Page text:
•    Windsor Castle, the world’s oldest and largest occupied castle and an official residence of HM The Queen, will be celebrated with a set of 10 stamps launched in February
•    The 1989 Cheltenham Gold Cup winner, Desert ‘Dessie’ Orchid is included in Racehorse Legends. The stamp set features original artwork of eight champion horses achieving their greatest wins on UK race courses over six decades
•    The Wren, the most common UK breeding bird, is included in the  Songbirds issue – featuring 10 beautiful birds that herald spring and summer

Royal Mail’s 2017 Special Stamp program is set to showcase the “Best of British” in a range of subjects from some of the greatest racehorses from the past six decades to beautiful birds that herald spring and summer in the UK.

Windsor Castle, the oldest inhabited castle in world and an official residence of HM The Queen, is celebrated with iconic views of both the interior and exterior of the castle. Featured in the set is an image of the world-famous Round Tower that has dominated the Berkshire skyline for over 800 years.

Racehorse Legends will feature eight champion horses that achieved their greatest wins on UK race courses over the last six decades. The stamp issue features original artwork commissioned by Royal Mail of four flat racers and four national hunt horses captured in action during the course of their iconic wins. Included in the stamp issue is Desert ‘Dessie’ Orchid winning the Cheltenham Gold Cup in 1989.

The Songbirds issue in May will present 10 beautiful birds that herald spring and summer in the UK.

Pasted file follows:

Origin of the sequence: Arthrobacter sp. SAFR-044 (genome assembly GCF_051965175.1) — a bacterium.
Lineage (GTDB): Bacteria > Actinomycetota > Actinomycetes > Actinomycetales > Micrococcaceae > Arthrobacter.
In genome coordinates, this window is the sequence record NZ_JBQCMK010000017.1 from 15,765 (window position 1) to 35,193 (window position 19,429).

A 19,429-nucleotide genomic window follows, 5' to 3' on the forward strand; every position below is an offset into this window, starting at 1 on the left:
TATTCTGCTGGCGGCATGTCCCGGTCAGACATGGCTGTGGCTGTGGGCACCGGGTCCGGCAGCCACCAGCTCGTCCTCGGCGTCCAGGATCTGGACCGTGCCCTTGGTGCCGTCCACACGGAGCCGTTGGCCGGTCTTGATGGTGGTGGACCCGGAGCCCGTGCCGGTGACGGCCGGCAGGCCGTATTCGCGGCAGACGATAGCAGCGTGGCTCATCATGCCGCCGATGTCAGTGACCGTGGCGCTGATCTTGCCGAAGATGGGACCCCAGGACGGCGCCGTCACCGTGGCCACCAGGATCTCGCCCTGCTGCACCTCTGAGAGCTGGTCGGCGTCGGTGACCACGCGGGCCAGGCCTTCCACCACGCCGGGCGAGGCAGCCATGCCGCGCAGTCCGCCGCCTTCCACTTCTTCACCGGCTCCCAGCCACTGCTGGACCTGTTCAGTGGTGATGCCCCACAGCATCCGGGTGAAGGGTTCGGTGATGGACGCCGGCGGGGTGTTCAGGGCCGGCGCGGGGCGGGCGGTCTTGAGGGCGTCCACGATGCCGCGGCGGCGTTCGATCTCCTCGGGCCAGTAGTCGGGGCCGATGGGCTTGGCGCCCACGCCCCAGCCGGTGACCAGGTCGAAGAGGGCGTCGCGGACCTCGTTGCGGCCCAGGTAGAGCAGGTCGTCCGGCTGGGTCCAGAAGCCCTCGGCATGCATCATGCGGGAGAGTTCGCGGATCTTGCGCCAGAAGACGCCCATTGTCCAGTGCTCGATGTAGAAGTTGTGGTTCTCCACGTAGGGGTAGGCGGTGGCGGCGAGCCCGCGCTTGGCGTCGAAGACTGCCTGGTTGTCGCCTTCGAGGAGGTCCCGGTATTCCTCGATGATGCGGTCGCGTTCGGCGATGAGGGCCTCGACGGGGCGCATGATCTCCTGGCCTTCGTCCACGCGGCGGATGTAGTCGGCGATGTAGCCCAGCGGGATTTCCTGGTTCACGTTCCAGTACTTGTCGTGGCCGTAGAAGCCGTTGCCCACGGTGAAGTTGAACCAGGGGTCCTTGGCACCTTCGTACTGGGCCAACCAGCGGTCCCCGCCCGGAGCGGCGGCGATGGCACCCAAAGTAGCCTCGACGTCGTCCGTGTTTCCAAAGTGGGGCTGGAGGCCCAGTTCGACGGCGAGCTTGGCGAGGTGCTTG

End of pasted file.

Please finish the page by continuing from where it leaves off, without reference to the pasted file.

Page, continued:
2017 Special Stamp Program
January                       Ancient Britain
February                     Windsor Castle
April                            Racehorse Legends
May                             Songbirds
June                             Windmills and Watermills
July                              First World War: 1917
July                              Landmark Buildings
August                         Classic Toys
November                    Christmas

Happy New Year! Goodbye 2016 and Welcome 2017

Goodbye 2016 and Welcome 2017! The year 2016 was a very special year for the American Philatelic Society. Two blockbuster events occurred, one expected and one not.

Inverted Jenny, Position 76.
Inverted Jenny, Position 76.

The unexpected was the discovery and successful return in June of an Inverted Jenny airmail stamp (Scott C3a). The stamp, known as Position 76 for its location in an original 1918 sheet of 100, is one of four once owned by Ethel McCoy and stolen in 1955. Though two others had previously been located and another is still missing, it was a pleasure for this stamp to return to the American Philatelic Research Library, which received the rights to the stolen stamps via McCoy’s will.

American Philatelic Research Library.
American Philatelic Research Library.

The expected event was years in the planning and creating. The new 9,000-square-foot American Philatelic Research Library opened at the American Philatelic Center in Bellefonte, Pennsylvania. A grand opening for the state-of-the-art facility was held in October.

The APS, celebrating its 130th anniversary, again sponsored two major shows and conventions — the AmeriStamp Expo in Atlanta and StampShow in Portland, Oregon. In addition, the APS played a major role and held a prominent presence at World Stamp Show-NY 2016, the international show held in the United States every 10 years.